On Thursday, the Prasar Bharati board agreed to terminate its subscription to the country’s largest news agency, Press Trust of India, a move it said was a business decision but is widely believed to have been accelerated by disagreements over the handling of news by the wire service.
As part of the review of the public broadcaster ‘s partnership with the country’s oldest news agencies, the United News of India also earned the axe after disagreements emerged over the annual subscriptions.
According to officials from Prasar Bharati, the board agreed at its meeting on Thursday to call for new proposals from all domestic news agencies for digital subscriptions and related multimedia services.
In response to the charge that ending PTI’s subscription was another assault on press freedom, both PTI and UNI are “free to make new suggestions to Prasar Bharati,” the CEO of the public broadcaster, Shashi S. Vempati, tweeted.
This is the first time the CEO has reacted to such criticism, kicked off by the June letter from Prasar Bharati to PTI warning the agency to terminate the subscription to its “detrimental to national interest” news feed for coverage.
The June letter was sent after the Chinese ambassador to India, Sun Weidong, and his Indian counterpart in Beijing, Vikram Misri, were interviewed by PTI.
Apparently, the interview with Sun irritated the government because it gave China space in the newspapers. As for the Misri interview, the original tweets on it from the agency attributed a statement to the ambassador that contradicted the assertion of Prime Minister Narendra Modi that no one had invaded Indian territory.
Although this alleged statement by Misri was not included in the copy that was released for use, the original tweets were not removed by PTI. Nor did Misri or the ministry of external affairs deny that he had said so.
The warning letter to PTI was sent by the Prasar Bharati News Service, a newly established public broadcaster unit, while All India Radio and Doordarshan are the largest consumers of the feed within the organisation.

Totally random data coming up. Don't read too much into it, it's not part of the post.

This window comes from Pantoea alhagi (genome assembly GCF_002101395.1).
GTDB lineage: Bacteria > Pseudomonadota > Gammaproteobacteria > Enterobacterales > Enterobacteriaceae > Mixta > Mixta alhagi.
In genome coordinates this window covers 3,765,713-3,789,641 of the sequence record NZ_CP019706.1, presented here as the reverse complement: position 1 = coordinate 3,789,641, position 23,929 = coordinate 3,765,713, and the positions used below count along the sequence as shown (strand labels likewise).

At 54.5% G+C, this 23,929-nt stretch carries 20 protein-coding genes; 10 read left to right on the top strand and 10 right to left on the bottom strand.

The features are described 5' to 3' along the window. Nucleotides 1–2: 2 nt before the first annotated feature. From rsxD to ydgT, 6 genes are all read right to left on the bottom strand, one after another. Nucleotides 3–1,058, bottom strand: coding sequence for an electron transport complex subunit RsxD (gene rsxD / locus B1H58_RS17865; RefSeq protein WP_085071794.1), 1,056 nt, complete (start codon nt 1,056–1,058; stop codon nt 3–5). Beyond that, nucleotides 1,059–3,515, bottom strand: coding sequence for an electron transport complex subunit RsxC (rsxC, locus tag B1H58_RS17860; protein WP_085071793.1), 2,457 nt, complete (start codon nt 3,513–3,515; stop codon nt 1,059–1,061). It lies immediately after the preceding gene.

With UNI, too, the subscription fees were a concern. Prasar Bharati had insisted on a service-based rationalisation of the subscription formula after the expiry of the last three-year contract with the two agencies in 2015-16, but both PTI and UNI decided to proceed with the year-old integrated payment mechanism.
Since then, pending a resolution of the matter, Prasar Bharati has kept back about 25 percent of the subscription fees to either organisation. There is no clarification now about how the issue of dues will be dealt with or whether the decision will be contested by the two agencies. Until late Friday evening, neither agency had commented on the developments.
Speculation has been rife that the government is targeting PTI in particular to make space for its preferred agency — Asia News International — and Hindustan Samachar, which has been revived since the Modi government came to power in 2014.
That ANI, which specialises in audio-visual material, is the favourite of the government is evident from the way it airs the speeches of the Prime Minister in preference to Doordarshan.
This stream has been available live on YouTube and ANI since the lockdown began and news conferences went online, but not on Doordarshan, which used to have almost exclusive government rights to such broadcasts.
Previously the Chinese diplomat accused New Delhi of purposely provoking a violent clash on June 15 in Ladakh’s Galwan Valley. Sun had said to PTI, “The onus is not on China.” The Indian hand, for provocation, crossed the Line of Actual Control and targeted Chinese border forces. The Indian forces have severely breached agreements between the two countries on border issues.
Prasar Bharati shared his “deep dissatisfaction” in a letter to PTI Board Chairman Vijay Kumar Chopra, adding that the “anti-national” reporting of the news agency makes it no longer viable to continue the relationship. Prasar Bharati was said to be taking a final call on the matter soon.
The state broadcaster claimed that by paying a ‘massive’ annual fee running into crores for years, it helped the news agency. The organisation was also accused of being strict on the question of rationalising the subscription fee.